And speaking of memorable dialogue, the girl who would be Dracula's prey had this to say: "It's a wonderful night. The darkness beckons to me. Another world. The world I see is far away, yet very near. A strange and beautiful world in which one may be dead, and yet alive." Dude, I want that on MY tombstone.
The title really made no sense, because there is no house nor a descendant of Frankenstein in the picture, but like I said, it was a darn fine film. An unfortunate victim of the Hayes Code, the violence always occurred offscreen. It got distracting the way they kept doing that. Even so, in the end, EVERYBODY DIES. That's a nice touch, and probably unusual at this early date.
I'd Recommend It To: Classic Horror fans. It's not really necessary to have seen the previous entries to appreciate this one.
Note: As I've said in all my "Frankenstein" reviews, I feel funny giving this our slasher Skulls, since they refer to cliches that either weren't invented yet or permitted when this was released. But ah well.
Posted: May 30th, 2001

The tyranist's thoughts
I used to think that the cross-over entries in the Universal Classic films were really just about money-grubbing. Of course, I'd never actually seen one, but that has never stopped me from having an opinion before.
So this one features Dracula, Frankenstein's monster, the Wolf Man, a hunchback, and a mad scientist. It doesn't take so much to get me to watch a movie, and usually I think of it as overkill. What was really nice here, though, and what I thought was the story they should have been telling, was the romance between Daniel (the hunchback), Ilonka (the gypsy), and Larry Talbot. It had a poignancy that transcended the silly monster/revenge story that was going on. In fact, if it weren't for that subplot, I probably would have just thrown this on the heap of bad sequels.
Carrol Nash's performance as the hunchback is truly wonderful. He is as subtle and rightfully underplayed as Boris Karloff's mad scientist, Dr. Niemann, is overplayed. And while I found Elena Verdugo's performance as Ilonka flighty and a little too free-spirited, she is contrasted very well, by Lon Chaney Jr.'s Larry Talbot. If you can't tell, I've become quite attached to this little plot. I only wish it had been the story and not the silly revenge stuff. Alas.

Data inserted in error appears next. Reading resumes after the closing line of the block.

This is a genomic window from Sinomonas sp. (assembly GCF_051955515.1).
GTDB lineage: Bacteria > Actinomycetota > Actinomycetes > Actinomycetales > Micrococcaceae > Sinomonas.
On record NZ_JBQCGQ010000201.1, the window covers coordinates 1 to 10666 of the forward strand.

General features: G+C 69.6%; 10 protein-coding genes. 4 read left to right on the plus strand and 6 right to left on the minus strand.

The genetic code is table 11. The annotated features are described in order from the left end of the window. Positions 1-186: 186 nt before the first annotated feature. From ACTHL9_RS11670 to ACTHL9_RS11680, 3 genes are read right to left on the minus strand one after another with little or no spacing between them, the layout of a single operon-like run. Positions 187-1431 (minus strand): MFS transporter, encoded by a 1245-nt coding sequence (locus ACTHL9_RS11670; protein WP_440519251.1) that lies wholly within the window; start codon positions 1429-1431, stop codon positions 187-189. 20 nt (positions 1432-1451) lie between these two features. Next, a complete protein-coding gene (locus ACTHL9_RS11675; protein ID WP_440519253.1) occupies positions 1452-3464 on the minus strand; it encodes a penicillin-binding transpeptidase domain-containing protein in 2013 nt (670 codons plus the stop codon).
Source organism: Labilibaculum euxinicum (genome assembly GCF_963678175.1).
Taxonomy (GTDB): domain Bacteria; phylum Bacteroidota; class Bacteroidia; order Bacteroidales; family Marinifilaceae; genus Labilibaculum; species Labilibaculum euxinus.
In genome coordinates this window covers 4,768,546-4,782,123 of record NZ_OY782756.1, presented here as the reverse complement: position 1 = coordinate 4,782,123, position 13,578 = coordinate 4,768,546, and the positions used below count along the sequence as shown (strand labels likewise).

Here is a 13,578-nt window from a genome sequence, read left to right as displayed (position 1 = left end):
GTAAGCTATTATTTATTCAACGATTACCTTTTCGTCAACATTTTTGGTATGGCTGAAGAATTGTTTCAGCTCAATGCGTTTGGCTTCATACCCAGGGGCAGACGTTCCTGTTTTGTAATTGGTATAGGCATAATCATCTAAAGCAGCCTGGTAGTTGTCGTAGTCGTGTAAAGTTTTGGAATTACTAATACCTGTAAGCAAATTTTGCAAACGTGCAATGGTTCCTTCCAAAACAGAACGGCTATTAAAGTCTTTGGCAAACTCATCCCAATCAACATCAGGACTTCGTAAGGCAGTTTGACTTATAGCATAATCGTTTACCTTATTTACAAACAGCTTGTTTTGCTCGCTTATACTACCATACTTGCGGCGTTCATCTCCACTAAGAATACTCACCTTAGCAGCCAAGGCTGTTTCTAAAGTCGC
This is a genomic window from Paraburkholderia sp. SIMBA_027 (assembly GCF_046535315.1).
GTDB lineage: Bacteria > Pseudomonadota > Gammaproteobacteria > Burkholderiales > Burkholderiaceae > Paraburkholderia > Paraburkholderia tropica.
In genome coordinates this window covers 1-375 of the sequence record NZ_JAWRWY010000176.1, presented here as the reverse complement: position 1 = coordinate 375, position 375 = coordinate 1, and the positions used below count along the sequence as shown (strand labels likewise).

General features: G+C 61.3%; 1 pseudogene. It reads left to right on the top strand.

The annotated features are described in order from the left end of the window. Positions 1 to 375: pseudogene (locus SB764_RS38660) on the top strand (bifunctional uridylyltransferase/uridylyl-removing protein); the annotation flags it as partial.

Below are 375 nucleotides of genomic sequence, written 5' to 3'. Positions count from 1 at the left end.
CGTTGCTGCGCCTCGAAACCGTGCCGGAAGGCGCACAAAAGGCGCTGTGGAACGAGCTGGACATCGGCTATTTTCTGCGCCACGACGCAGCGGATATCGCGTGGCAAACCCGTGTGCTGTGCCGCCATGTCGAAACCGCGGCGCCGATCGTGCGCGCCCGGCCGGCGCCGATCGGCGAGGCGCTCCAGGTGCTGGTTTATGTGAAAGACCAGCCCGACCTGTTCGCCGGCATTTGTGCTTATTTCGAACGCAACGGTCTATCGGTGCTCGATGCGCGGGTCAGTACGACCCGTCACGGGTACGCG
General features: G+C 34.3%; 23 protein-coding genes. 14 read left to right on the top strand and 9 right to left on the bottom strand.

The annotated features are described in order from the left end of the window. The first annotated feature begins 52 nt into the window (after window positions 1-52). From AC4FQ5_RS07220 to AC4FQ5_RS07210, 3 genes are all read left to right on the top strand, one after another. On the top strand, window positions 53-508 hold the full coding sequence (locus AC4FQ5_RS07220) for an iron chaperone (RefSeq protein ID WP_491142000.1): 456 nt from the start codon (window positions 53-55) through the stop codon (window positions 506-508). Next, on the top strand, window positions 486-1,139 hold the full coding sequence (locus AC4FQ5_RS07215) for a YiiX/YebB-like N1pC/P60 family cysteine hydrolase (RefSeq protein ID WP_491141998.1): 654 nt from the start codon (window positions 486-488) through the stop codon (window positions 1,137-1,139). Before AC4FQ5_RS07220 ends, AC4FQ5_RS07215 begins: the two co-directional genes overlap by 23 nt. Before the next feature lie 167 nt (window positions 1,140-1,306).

Check this one out if you get a chance. It's well worth the time spent watching it. Don't be disappointed though if you find yourself tiring of the first twenty minutes or so, it will get better.

Total Skulls: 7

Sequel skullskull
Sequel setup
Rips off earlier film
Horror film showing on TV/in theater in movie
Future celebrity appears
Former celebrity appears
Bad title skull
Bad premise
Bad acting
Bad dialogue
Bad execution
MTV Editing
Girl unnecessarily gets naked
Wanton sex
Death associated with sex
Unfulfilled promise of nudity
Characters forget about threat skull
Secluded location
Power is cut
Phone lines are cut
Someone investigates a strange noise skull
Someone runs up stairs instead of going out front door
Camera is the killer
Victims cower in front of a window/door
Victim locks self in with killer
Victim running from killer inexplicably falls
Toilet stall scene
Shower/bath scene
Car stalls or won't start
Cat jumps out
Fake scare
Laughable scare
Stupid discovery of corpse
Dream sequence
No one believes only witness
Crazy, drunk, old man knows the truth
Warning goes unheeded
Music detracts from scene
Death in first five minutes
x years before/later
Flashback sequence
Dark and stormy night
Killer doesn't stay dead
Killer wears a mask
Killer is in closet
Killer is in car with victim
Villain is more sympathetic than heroes skullskull
Unscary villain/monster
Blood fountain
Blood hits camera
Poor death effect
Excessive gore
No one dies at all
Virgin survives
Geek/Nerd survives
Little kid lamely survives
Dog/Pet miraculously survives
Unresolved subplots
"It was all a dream" ending
Unbelievably happy ending
Unbelievably crappy ending
What the hell?